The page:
Diplomatic Briefing

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Archive for August 25, 2022

Newsline: India votes against Russia in UNSC on Ukraine for first time

India for the first time voted against Russia during a “procedural vote” at the United Nations Security Council on Ukraine, as the 15-member powerful UN body invited Ukrainian President Volodymyr Zelenskyy to address a meeting through a video tele-conference. So far, New Delhi has abstained at the UN Security Council on Ukraine, much to the annoyance of the Western powers led by the United States. India currently is a non-permanent member of the UNSC for a two-year term, which ends in December. On Wednesday, the UNSC held a meeting to take stock of the now six-month-old conflict on the 31st anniversary of Ukraine’s independence. As the meeting began, Russian Ambassador to the United Nations Vassily A Nebenzia requested a procedural vote concerning Ukrainian President’s participation in the meeting by video tele-conference. Following statements by him and Ferit Hoxha of Albania, the Council extended an invitation to Zelensky to participate in the meeting via video tele-conference by a vote of 13 in favour to one against. Russia voted against such an invitation, while China abstained. This is for the first time that India has voted against Russia on the issue of Ukraine, after the Russian military action began in February. (https://www.msn.com/en-in/news/other/for-first-time-india-votes-against-russia-in-unsc-during-procedural-vote-on-ukraine/ar-AA114IIf) New Delhi has repeatedly called upon the Russian and Ukrainian sides to return to the path of diplomacy and dialogue, and also expressed its support for all diplomatic efforts to end the conflict between the two countries.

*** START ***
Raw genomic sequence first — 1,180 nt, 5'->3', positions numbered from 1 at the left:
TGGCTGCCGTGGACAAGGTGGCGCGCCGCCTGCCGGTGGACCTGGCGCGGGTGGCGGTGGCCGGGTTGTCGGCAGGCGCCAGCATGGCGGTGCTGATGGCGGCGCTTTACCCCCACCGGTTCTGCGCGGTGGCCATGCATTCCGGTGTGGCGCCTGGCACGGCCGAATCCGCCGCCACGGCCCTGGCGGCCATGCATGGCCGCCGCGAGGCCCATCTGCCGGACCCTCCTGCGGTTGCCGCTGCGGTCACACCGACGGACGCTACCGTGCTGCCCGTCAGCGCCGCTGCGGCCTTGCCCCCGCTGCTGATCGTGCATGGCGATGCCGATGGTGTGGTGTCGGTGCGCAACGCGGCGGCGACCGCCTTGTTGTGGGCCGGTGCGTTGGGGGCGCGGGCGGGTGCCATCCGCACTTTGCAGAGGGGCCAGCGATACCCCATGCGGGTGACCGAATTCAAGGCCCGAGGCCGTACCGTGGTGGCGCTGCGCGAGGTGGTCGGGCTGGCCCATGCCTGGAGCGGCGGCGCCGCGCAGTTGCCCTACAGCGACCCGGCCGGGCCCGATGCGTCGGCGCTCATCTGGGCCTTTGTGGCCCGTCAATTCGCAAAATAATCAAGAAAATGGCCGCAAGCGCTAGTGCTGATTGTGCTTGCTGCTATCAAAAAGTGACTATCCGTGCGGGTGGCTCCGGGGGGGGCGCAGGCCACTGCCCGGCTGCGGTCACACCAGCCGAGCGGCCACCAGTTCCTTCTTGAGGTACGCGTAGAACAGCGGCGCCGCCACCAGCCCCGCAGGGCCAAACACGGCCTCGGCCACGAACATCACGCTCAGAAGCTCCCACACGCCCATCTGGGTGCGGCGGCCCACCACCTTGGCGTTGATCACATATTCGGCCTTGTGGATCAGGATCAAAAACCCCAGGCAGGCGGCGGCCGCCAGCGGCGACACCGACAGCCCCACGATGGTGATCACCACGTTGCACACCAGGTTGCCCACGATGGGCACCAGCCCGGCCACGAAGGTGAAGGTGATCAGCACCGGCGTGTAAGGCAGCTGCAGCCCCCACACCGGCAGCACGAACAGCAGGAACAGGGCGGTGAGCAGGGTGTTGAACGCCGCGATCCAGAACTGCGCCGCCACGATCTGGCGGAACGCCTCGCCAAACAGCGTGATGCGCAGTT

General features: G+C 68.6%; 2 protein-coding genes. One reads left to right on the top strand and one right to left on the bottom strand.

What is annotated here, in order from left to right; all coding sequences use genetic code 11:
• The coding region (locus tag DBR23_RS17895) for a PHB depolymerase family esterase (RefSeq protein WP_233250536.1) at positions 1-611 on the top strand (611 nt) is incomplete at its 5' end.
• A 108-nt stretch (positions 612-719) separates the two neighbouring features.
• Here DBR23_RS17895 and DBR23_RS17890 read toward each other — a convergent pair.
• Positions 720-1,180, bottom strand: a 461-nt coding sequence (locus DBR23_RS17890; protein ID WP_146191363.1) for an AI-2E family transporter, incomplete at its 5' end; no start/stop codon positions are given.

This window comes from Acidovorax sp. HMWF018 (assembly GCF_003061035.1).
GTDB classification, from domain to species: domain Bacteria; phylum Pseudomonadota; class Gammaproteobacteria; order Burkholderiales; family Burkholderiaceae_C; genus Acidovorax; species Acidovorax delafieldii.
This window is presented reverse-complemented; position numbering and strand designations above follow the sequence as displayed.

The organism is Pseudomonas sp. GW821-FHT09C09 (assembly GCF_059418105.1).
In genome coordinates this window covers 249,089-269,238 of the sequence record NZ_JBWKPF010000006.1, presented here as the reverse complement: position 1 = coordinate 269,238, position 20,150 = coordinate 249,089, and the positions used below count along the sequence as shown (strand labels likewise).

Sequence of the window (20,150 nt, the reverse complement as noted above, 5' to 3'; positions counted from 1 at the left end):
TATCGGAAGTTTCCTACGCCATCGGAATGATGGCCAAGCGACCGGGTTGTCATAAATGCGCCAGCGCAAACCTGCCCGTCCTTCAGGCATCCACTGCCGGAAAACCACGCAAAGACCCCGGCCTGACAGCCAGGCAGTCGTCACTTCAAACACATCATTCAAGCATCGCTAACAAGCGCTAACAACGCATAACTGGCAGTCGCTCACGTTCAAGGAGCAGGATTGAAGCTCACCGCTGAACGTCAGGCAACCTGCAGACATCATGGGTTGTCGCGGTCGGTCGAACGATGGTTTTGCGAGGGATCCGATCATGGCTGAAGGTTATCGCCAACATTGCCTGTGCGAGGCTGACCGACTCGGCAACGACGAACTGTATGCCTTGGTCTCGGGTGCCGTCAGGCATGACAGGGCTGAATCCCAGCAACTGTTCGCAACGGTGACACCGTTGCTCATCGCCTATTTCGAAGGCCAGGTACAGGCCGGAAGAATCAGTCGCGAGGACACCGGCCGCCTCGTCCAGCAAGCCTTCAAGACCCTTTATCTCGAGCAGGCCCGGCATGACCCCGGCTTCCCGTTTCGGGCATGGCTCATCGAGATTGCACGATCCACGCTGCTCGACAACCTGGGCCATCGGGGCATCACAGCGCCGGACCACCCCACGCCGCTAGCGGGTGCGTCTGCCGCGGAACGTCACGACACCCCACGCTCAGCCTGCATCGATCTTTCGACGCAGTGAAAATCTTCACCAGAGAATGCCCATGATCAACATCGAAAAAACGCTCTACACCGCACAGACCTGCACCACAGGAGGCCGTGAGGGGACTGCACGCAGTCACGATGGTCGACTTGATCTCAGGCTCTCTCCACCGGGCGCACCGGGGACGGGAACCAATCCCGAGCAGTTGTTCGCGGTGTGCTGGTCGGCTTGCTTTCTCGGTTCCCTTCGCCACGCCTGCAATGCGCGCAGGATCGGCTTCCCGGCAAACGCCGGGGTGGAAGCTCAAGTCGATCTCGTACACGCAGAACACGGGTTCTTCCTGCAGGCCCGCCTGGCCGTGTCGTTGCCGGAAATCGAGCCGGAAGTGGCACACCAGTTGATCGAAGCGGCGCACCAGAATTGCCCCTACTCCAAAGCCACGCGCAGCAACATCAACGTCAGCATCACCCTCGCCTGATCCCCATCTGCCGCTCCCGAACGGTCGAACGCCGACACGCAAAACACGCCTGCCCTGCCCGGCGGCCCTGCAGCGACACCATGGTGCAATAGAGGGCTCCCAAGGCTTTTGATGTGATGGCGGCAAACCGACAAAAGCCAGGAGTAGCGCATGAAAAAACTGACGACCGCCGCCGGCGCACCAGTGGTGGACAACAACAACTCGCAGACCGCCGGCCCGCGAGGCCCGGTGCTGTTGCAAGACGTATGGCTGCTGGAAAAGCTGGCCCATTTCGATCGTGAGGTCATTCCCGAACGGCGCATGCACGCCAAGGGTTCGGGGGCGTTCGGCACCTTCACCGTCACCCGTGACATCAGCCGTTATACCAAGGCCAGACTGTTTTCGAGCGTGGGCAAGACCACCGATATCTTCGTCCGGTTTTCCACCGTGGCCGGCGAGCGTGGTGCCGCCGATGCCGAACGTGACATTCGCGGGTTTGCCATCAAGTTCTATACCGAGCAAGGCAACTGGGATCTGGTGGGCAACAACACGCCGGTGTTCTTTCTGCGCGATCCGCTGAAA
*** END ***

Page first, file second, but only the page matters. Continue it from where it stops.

Newsline: Lebanon Investigates Death Threats Against Saudi Embassy

Lebanon’s interior minister asked security forces to investigate death threats against the Saudi embassy in Lebanon after Saudi Arabia’s ambassador to Lebanon shared a recording containing such threats on his Twitter account. Interior Minister Bassam Mawlawi said his order was based on his “concern for Lebanon’s interest and security and good relations with brotherly nations, especially the Kingdom of Saudi Arabia”, a ministry statement said. Saudi Ambassador Walid al-Bukhari earlier shared a tweet from a pro-Saudi account containing a recording by a man, who the interior ministry believes to be a Saudi national living in Beirut’s southern suburbs, a stronghold of Iran-backed Hezbollah. The interior ministry statement said he was “wanted by Saudi authorities for terrorist crimes”. The man says that if anything happens to any member of his family, “no employee at the Saudi embassy will remain alive… I will annihilate everyone in the Saudi embassy, everyone who is related to the Saudi embassy.” (https://www.usnews.com/news/world/articles/2022-08-24/lebanon-investigates-recorded-death-threats-against-saudi-embassy) The Saudi Embassy in Lebanon was not immediately available for comment and the Saudi government’s media centre did not respond to a request for comment. Relations hit a low last year when Saudi Arabia recalled its ambassador after critical comments by a pro-Hezbollah minister. The ambassador returned earlier this year, and Saudi Arabia has since pledged limited financial support to the Lebanese health sector.